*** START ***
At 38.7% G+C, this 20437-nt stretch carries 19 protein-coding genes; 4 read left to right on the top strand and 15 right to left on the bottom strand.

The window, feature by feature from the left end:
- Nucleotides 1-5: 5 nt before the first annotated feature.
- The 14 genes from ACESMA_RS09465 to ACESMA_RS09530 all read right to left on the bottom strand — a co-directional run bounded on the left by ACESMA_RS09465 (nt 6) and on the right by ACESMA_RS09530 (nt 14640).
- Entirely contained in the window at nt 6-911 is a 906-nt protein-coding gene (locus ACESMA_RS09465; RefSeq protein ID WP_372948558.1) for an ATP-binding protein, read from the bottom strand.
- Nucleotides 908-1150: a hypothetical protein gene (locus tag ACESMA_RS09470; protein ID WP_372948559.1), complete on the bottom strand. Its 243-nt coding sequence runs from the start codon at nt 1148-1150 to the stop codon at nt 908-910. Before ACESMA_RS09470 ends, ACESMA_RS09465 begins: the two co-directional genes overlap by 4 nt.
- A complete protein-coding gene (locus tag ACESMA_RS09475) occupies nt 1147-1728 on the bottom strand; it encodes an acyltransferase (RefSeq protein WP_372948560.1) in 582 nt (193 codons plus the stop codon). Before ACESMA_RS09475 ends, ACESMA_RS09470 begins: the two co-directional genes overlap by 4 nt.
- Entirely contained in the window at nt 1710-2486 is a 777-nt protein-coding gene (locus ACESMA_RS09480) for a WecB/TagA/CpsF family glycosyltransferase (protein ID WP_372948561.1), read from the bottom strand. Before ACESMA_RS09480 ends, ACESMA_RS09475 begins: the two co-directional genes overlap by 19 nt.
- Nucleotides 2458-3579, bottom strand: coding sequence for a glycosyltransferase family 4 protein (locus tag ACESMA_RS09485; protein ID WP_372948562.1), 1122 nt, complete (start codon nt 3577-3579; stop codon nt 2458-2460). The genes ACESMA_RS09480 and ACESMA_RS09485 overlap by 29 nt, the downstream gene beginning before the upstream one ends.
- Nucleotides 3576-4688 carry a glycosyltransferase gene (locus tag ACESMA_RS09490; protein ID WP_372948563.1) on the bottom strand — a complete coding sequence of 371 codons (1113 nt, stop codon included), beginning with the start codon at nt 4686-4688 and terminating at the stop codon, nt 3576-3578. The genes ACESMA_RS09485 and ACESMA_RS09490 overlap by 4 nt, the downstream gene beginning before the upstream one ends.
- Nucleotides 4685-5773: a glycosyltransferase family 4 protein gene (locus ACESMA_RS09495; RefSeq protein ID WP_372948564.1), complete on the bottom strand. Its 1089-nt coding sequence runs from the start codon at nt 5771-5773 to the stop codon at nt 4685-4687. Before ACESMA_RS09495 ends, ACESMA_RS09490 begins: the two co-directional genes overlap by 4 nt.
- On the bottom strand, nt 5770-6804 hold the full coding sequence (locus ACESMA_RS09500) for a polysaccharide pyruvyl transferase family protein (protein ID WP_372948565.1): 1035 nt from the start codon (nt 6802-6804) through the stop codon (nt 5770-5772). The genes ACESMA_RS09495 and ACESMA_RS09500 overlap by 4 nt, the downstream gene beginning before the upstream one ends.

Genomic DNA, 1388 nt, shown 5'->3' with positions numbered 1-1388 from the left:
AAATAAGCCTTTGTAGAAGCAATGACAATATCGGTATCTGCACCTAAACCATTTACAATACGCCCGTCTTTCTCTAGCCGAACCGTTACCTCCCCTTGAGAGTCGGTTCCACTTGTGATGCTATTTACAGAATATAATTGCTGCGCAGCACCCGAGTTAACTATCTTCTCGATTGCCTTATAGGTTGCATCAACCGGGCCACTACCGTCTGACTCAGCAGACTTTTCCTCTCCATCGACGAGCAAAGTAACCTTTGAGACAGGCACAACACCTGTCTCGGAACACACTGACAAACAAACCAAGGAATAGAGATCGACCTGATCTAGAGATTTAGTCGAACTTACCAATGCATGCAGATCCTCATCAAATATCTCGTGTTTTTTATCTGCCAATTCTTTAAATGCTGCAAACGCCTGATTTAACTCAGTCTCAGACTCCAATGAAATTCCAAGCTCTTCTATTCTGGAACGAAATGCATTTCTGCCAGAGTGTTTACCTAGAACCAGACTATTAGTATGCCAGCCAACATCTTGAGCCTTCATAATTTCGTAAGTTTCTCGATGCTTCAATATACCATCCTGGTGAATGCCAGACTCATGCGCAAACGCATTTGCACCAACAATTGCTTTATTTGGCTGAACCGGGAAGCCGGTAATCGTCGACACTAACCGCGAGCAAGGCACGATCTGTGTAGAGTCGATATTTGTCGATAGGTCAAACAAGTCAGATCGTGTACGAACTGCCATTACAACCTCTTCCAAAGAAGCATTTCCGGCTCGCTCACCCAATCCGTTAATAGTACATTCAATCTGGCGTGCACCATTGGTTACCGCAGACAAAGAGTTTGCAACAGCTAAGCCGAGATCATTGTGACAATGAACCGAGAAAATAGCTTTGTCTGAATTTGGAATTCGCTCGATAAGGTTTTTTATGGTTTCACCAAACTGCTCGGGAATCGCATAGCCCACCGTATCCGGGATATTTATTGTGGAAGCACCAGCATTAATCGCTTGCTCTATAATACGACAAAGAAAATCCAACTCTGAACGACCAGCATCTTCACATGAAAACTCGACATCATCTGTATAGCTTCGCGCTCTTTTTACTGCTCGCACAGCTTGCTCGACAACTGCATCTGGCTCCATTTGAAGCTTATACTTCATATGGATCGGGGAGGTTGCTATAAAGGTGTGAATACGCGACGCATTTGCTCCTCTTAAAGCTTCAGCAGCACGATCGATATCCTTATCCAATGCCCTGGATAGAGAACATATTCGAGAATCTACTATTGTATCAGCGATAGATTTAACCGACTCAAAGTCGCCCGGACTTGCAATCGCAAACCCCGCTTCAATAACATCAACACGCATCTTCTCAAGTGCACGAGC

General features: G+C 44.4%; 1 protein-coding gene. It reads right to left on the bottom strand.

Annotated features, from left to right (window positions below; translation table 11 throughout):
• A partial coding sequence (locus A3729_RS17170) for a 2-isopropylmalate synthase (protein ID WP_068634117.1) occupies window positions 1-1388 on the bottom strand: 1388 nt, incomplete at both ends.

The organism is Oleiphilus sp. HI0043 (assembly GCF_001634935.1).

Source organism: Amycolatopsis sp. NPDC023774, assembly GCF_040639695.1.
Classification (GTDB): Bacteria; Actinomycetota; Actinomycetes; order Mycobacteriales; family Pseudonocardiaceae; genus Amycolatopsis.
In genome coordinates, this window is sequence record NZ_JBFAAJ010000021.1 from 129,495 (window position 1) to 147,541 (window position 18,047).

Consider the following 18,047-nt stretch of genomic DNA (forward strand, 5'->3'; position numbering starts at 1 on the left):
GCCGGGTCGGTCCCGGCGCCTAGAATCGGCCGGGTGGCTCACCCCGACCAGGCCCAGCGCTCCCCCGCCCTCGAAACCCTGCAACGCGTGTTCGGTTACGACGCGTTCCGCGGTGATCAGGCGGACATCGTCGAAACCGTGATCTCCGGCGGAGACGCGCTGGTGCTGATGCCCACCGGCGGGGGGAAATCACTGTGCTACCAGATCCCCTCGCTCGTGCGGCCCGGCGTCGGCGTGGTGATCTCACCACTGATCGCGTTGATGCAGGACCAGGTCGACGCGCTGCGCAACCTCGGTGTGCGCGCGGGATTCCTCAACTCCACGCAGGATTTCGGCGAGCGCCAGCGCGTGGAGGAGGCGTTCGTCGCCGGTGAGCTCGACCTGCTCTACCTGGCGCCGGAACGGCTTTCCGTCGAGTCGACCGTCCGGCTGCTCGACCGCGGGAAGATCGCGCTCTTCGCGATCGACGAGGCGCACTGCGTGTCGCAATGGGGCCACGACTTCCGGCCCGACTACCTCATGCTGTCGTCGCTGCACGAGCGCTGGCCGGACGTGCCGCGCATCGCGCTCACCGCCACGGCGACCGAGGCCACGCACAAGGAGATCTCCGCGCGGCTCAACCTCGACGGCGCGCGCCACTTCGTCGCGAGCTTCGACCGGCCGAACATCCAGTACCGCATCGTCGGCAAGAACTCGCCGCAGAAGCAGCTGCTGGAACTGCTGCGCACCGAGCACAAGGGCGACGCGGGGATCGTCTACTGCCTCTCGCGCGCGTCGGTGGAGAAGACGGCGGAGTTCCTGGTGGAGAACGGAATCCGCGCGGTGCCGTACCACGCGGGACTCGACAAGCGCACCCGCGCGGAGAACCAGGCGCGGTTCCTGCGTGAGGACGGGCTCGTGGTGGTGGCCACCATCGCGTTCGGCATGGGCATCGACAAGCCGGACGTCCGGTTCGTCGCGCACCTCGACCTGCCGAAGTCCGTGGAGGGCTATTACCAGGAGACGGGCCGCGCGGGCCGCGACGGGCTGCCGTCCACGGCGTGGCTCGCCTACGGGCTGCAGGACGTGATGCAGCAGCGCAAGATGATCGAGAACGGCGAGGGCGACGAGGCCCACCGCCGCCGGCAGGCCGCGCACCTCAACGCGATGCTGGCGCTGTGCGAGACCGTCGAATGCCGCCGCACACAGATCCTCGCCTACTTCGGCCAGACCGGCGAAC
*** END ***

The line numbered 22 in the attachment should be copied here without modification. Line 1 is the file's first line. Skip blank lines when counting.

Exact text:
Consider the following 18,047-nt stretch of genomic DNA (forward strand, 5'->3'; position numbering starts at 1 on the left):